updated 03:45 pm EDT, Wed June 1, 2011
Last-minute preparations continue
Apple has filed for an "iCloud" trademark with the European Trademark Office. If granted, the application should cover the name under 12 International Classes, and many different uses. Some notable ones include: "delivering digital music by telecommunications," "online social networking services," "multimedia content for a fee or pre-paid subscription," "electronic books and magazines," "photographic services," "games" and "headgear."
While such applications are often deliberately broad, and thus not necessarily reflective of Apple's actual plans, the sheer number of classes and uses covered may back the notion that iCloud will be more than a simple retreading of MobileMe. Its marquee feature is expected to be music streaming, and more precisely mirrored access to tracks detected in a person's iTunes library.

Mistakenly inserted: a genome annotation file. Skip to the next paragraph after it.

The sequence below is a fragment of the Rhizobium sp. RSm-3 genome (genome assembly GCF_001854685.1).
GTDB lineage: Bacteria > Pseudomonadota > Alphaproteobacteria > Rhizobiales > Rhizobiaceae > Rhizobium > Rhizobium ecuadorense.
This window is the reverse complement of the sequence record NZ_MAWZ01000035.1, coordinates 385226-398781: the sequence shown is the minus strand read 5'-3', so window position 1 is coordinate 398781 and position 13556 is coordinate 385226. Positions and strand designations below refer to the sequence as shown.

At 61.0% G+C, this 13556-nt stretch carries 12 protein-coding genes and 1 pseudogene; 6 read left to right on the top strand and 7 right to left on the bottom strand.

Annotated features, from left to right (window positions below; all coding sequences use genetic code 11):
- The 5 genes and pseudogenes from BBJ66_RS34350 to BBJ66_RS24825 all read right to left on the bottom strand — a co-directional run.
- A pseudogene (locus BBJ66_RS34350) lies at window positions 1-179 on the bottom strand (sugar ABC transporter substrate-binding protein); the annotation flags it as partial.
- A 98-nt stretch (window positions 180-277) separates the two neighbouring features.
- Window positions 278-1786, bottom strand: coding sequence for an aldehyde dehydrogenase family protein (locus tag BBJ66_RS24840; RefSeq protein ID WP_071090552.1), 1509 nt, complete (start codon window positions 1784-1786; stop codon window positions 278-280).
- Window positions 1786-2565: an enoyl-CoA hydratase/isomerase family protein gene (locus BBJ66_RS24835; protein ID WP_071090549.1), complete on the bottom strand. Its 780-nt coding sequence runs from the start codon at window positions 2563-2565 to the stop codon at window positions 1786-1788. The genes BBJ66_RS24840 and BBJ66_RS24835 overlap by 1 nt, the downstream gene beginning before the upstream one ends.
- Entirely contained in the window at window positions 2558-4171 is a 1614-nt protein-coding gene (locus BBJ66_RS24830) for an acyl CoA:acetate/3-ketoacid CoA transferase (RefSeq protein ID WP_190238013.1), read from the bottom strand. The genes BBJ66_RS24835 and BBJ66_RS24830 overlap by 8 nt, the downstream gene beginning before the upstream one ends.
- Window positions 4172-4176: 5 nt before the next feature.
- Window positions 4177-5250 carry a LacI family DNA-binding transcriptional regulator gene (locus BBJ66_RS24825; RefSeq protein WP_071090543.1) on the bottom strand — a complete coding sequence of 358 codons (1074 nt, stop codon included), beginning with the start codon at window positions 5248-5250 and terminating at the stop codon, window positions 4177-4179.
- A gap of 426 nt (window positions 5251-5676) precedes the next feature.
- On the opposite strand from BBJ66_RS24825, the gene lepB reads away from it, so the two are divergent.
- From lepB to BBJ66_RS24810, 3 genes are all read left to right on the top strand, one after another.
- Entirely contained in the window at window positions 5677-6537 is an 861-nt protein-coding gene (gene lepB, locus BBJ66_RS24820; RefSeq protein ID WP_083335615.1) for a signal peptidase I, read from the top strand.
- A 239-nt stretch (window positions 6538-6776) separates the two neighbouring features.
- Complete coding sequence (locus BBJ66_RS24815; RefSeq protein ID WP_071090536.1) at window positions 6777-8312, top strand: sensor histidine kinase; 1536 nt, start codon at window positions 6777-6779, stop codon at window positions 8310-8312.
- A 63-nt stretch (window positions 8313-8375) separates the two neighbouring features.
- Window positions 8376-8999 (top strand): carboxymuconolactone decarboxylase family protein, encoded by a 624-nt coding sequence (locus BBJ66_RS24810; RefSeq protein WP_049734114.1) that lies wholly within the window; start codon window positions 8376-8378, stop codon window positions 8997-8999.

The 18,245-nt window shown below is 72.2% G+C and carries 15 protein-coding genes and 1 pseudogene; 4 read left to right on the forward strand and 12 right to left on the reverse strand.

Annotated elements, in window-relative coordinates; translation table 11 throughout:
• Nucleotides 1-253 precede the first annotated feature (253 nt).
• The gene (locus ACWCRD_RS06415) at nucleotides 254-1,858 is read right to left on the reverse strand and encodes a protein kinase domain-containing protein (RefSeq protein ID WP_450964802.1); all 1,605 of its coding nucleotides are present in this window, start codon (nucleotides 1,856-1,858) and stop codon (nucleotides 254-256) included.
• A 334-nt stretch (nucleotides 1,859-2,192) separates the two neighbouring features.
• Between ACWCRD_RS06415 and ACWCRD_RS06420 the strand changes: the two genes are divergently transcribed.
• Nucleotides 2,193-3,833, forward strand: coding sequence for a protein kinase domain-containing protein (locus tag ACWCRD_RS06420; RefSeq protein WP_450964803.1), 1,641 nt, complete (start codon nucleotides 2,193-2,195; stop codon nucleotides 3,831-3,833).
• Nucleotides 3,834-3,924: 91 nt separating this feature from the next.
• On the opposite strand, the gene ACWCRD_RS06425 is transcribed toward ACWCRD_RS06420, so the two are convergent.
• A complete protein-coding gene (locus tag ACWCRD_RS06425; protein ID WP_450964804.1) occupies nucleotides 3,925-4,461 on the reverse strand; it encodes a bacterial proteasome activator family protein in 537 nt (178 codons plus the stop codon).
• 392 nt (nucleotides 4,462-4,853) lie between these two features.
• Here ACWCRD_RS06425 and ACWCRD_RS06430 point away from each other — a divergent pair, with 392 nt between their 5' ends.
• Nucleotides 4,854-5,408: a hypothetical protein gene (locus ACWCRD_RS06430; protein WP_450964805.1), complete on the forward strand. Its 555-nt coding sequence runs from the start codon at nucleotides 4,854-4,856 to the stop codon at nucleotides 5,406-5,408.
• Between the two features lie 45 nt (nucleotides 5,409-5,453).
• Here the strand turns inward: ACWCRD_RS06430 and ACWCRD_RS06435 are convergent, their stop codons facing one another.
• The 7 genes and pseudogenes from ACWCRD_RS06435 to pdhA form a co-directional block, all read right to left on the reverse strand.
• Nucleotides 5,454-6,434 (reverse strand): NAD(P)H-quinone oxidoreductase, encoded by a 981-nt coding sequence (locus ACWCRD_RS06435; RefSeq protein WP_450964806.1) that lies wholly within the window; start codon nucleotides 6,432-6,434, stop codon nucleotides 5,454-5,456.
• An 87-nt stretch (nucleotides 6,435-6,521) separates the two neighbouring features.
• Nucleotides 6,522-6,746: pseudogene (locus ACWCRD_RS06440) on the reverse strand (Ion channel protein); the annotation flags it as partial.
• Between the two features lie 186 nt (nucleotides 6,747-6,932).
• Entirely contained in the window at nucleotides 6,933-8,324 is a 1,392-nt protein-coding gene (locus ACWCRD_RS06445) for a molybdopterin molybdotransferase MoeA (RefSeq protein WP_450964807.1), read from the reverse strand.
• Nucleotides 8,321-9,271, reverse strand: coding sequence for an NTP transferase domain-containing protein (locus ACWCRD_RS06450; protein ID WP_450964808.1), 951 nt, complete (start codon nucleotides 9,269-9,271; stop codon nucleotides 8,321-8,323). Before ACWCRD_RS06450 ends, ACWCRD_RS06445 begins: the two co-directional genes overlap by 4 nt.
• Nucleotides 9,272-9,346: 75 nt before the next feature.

Apple appears to still be working on legal arrangements for iCloud even as the service's formal unveiling approaches on June 6th. Negotiations for movies and TV shows are allegedly ongoing, although business obstacles will likely prevent any mention of video streaming next week. When the first incarnation of iCloud might launch is unknown.
Apple first applied for an iCloud trademark in December. The submission was made in Jamaica, however, and went largely unnoticed. Corporations frequently make patent or trademark submissions in regions like Jamaica in order to get a jump on priority when filing in North America or Europe.